"The result is a vast number of 'overblown' sensations, false 'leaks,' and 'facts' taken out of context. For instance, if one glances back through the 'Periscope' and 'Washington Whispers' sections of Newsweek and U.S. News and World Report over the past few years, it is amazing how many absurdities, mistaken forecasts and unconfirmed 'facts' one finds."

A few months ago the government announced plans to require food labels to divulge more information about ingredients. I applaud the effort but wish it would broaden its sphere of concern. There's something else that many of us consume with some regularity that has no labeling information at all. Yet one hears that most beers contain sodium nitrate -- and that some European wines are filtered through asbestos. We have the drinking man's diet, but what we may need is the drinking man's Ralph Nader.

I believe in the political parties and in party loyalty. That's why I was disturbed by John Anderson's evasive answer to the question of whether he would support the Republican nominee. And that is why, as a Democrat, I want to heal the breach between Kennedy and Carter. If Jimmy Carter wants to stay president, he'd better care about it, too. Kennedy may be able to attract only a minority of votes, but his supporters represent a much larger portion of the Democratic Party's most active, committed members. If Carter doesn't make some gesture to win their support -- and fast -- he may suffer the fate of Hubert Humphrey, who lost the presidency in 1968 because he failed to bring the disaffected McCarthy supporters back into the campaign.

But I'm pessimistic that Carter will heed this lesson. Remember when, in the 1976 campaign, Humphrey withdrew from the race, Carter graciously commented that his only regret was being deprived of the opportunity to beat Humphrey in the next primary. There is nothing in the subsequent record to suggest that he or his chief aides -- Powell and Jordan -- have become more generously disposed toward their opponents.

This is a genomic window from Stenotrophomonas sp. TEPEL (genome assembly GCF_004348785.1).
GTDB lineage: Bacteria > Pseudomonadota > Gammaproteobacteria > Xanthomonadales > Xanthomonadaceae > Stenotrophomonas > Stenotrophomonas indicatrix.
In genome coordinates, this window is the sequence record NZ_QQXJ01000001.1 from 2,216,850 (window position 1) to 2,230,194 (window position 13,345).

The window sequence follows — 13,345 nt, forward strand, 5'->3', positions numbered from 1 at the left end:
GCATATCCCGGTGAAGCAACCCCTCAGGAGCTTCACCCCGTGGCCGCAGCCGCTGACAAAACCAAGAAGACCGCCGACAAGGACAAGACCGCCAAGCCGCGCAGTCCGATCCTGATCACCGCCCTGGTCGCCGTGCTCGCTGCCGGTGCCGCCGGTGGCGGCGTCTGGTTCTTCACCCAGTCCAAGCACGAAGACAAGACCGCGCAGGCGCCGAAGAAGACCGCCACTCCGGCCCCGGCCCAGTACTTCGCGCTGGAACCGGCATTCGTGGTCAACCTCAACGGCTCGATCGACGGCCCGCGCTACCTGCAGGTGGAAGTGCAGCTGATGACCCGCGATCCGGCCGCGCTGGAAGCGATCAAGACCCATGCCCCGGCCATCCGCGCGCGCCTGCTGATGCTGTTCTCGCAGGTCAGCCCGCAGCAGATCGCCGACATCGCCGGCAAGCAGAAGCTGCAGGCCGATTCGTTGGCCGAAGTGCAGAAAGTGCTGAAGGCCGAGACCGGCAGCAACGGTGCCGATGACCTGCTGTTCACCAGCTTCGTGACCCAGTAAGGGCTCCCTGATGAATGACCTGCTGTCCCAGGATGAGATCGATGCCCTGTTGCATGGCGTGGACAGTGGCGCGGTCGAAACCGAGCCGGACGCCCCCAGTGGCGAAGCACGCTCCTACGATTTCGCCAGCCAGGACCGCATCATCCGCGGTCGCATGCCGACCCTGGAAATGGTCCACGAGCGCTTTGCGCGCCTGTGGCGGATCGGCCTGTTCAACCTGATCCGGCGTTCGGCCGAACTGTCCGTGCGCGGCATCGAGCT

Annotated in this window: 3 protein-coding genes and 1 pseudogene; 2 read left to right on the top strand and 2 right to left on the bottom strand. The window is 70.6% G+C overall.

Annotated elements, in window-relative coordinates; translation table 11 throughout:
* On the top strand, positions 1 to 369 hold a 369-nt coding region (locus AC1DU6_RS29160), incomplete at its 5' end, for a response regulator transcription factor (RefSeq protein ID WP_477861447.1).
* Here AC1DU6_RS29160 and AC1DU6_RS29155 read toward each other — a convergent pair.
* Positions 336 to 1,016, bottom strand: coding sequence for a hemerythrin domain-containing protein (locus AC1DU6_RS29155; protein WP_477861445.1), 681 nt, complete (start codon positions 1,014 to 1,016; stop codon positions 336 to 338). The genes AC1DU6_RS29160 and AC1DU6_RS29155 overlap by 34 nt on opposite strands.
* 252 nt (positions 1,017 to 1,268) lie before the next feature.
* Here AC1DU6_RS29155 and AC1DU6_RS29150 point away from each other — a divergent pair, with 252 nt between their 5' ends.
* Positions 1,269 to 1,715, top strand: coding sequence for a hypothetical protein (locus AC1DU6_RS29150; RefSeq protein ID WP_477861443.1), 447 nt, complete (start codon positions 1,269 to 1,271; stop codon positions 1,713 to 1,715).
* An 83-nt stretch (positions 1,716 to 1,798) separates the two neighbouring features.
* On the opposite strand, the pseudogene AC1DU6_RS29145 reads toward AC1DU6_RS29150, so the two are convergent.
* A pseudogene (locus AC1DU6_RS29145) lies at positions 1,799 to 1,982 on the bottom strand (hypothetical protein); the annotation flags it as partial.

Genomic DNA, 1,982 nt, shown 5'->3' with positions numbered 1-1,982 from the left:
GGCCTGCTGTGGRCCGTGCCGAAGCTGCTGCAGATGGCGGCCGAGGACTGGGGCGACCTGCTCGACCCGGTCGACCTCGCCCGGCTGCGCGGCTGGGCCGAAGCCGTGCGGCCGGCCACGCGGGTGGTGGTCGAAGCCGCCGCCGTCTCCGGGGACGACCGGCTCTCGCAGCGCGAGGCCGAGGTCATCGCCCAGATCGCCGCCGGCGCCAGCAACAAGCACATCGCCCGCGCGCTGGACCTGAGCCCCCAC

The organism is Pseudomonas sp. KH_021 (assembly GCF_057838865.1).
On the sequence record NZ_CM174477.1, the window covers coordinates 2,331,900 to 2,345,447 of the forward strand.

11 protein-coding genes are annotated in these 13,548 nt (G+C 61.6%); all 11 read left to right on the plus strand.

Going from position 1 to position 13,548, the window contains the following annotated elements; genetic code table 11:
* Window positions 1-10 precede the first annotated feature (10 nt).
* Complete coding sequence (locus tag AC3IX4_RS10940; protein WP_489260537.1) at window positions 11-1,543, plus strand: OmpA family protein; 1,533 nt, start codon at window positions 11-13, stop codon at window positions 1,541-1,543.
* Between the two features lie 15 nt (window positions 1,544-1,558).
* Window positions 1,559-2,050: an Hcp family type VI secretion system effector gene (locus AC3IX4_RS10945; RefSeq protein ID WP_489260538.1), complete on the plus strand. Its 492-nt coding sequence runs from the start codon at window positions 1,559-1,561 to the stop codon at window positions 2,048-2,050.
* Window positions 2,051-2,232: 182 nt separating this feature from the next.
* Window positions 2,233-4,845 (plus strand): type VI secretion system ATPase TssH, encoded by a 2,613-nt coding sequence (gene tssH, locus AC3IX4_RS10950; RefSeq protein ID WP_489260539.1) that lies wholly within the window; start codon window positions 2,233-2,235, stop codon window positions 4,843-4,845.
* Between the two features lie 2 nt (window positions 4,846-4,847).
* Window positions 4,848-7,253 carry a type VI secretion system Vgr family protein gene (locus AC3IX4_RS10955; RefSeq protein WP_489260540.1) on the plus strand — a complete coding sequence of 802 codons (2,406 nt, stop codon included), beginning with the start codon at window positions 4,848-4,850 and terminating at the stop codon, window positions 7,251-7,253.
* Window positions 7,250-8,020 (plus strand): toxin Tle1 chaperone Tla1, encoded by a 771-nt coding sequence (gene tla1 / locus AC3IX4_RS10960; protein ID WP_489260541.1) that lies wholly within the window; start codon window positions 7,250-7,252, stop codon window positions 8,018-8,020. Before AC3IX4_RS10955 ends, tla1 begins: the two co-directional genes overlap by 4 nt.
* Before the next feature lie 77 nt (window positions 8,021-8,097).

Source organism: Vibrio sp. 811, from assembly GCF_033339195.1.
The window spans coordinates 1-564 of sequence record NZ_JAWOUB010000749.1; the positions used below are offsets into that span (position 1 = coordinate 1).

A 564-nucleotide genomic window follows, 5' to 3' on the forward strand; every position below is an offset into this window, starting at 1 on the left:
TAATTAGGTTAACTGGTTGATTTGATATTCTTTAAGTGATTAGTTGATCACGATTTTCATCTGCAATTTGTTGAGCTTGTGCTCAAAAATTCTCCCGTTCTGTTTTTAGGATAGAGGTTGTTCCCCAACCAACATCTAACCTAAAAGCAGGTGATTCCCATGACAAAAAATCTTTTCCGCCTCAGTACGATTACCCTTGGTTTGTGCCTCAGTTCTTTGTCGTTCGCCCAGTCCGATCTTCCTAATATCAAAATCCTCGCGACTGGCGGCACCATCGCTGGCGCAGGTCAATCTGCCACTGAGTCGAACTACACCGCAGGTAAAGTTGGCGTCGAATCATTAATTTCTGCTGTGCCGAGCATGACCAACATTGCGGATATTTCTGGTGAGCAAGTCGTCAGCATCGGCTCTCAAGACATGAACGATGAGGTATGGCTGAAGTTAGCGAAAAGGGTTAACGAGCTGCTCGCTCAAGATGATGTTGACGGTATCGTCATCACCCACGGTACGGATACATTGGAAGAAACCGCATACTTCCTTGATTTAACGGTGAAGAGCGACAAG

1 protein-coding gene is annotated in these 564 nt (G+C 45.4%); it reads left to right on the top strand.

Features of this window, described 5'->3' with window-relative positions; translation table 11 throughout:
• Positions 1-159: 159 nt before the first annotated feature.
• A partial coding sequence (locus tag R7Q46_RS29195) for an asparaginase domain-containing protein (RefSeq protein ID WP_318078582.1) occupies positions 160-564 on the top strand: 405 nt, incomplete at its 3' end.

Kennedy, I fear, will be equally unbending, but for reasons of ideology rather than of personal pettiness. He believes strongly that price controls and gas rationing are the best answer to inflation. So do I. But neither of us is president. Carter is, and he stubbornly continues to reject our program -- indeed, by failing to obtain standby authority to impose controls, he has virtually closed off that option, since any move to ask Congress for controls would itself send prices skyrocketing. Instead, Carter has chosen budget balancing as his way to fight inflation, and he's in command of the battle at least until Jan. 20. Should we continue to argue with him while inflation soars? Or should we try to make his program work -- by making sure, for example, that budget cuts are made in the right places?

Imagine yourself in an infantry battallion surrounded by enemy troops.

here are two points of attack offering the possibility of escape. One seems better to you, but your commander orders the other. Do you hang back and make the attack less effective? I guess I think not. The enemy is about to overwhelm us, and we've got to try to do something before Jan. 20.

My rim-riding friend recently tried to solve his problem by renting a car.

He asked for a compact. The clerk said, "Of course," and gave him the keys -- to a Firebird Trans-Am 6.6 with a 400-horsepower V-8 engine, quad-flared tailpipes, hood scoop, spoiler, mag wheels and a T-bar roof. It flew like a rocket, he reports, but only got 11 miles per gallon.

Here we have an insight into the facinating nomenclature of the rental-car industry. "Compact" means "Firebird." And "standard" may mean a giant top-of-the-line LTD with every accessory known to man -- but the rental receipt will simply say "Ford." That way the bookkeepers back at the home office never have to confront the profligacy of their expense-account executives.